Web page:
Columnist Robert L. Ehrlich Jr. is right about one thing. Voting is the "most sacred right possessed by an American citizen." ("Facts and opinions from the campaign," Sept. 9.)
However, the voter ID laws that he and his Republican colleagues support are the most recent example of a sad history of denying people that right.
IDs issued by state universities aren't accepted under the Wisconsin law. The League of Women Voters ended its voter registration efforts in Florida to avoid criminal prosecution under the burdensome provisions of a new statute. Several research studies have found that the poor, the elderly, and minorities are most likely to lose the franchise because of these requirements.
What is a reasonable alternative?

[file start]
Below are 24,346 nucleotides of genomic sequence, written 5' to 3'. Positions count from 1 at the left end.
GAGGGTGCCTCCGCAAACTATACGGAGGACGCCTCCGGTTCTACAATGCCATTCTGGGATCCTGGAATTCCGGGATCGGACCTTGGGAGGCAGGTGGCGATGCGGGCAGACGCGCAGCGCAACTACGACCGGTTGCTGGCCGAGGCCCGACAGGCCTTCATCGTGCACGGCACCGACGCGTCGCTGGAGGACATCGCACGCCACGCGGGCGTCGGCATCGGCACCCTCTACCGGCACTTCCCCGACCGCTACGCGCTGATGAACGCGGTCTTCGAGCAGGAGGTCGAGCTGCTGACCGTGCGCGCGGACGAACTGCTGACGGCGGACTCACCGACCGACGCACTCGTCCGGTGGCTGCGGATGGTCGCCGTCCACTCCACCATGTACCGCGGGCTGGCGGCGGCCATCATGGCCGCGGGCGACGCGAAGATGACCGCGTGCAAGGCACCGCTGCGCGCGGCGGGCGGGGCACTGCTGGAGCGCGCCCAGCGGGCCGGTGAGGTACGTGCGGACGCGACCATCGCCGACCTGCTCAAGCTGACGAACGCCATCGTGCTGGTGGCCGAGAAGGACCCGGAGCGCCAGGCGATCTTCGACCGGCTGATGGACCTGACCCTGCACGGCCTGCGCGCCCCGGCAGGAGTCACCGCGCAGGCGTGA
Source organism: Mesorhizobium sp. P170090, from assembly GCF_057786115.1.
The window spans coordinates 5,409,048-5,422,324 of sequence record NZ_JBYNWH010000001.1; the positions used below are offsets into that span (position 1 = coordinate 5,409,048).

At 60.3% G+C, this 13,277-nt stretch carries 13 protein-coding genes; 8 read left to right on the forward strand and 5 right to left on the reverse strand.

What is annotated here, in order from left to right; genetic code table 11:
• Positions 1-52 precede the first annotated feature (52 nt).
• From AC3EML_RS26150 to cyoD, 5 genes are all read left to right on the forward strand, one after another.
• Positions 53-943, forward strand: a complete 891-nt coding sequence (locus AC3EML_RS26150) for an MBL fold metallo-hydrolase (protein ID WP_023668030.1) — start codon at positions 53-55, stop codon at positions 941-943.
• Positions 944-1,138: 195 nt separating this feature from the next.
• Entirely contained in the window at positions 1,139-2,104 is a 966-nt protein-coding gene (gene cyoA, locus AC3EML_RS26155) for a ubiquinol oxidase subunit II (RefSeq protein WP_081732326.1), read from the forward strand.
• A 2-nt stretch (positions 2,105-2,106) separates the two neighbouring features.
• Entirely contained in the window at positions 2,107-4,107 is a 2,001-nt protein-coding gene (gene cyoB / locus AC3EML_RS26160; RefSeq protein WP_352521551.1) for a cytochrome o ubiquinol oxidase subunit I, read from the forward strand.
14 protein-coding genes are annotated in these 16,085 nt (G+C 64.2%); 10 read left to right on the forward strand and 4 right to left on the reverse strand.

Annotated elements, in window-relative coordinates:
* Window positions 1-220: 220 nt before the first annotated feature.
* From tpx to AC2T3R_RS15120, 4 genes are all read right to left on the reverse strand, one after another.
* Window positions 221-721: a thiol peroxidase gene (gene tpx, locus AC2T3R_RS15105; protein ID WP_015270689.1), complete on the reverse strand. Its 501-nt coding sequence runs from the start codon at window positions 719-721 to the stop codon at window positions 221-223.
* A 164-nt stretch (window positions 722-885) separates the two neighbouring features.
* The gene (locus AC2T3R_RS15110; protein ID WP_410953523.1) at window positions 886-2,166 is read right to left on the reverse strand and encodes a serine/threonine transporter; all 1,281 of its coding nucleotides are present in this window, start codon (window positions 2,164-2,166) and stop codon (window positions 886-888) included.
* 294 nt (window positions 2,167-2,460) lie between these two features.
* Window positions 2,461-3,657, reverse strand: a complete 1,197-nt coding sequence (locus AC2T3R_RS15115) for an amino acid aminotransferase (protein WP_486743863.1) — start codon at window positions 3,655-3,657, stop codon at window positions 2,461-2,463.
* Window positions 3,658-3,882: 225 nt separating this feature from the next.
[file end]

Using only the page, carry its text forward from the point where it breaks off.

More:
In Maryland, if your right to vote is challenged, you can use the following forms of identification: your voter's card, Social Security card, or Maryland driver's license; any identification card issued by the federal, state, or local government; an employer-issued photo-ID; or a copy of a current bill, bank statement, government check, paycheck, or other government document that shows your name or current address.
Where did we come up with this list? It's copied from the Help America Vote Act, passed with bipartisan support by the Congress in the wake of the Florida election debacle in 2000.
Our law strikes the proper balance between preventing voter fraud and denying people their fundamental right to vote.
Sen. Lisa Gladden and Del. Samuel I. "Sandy" Rosenberg, Baltimore
The writers, both Baltimore Democrats, are the sponsors of Maryland's voter identification law.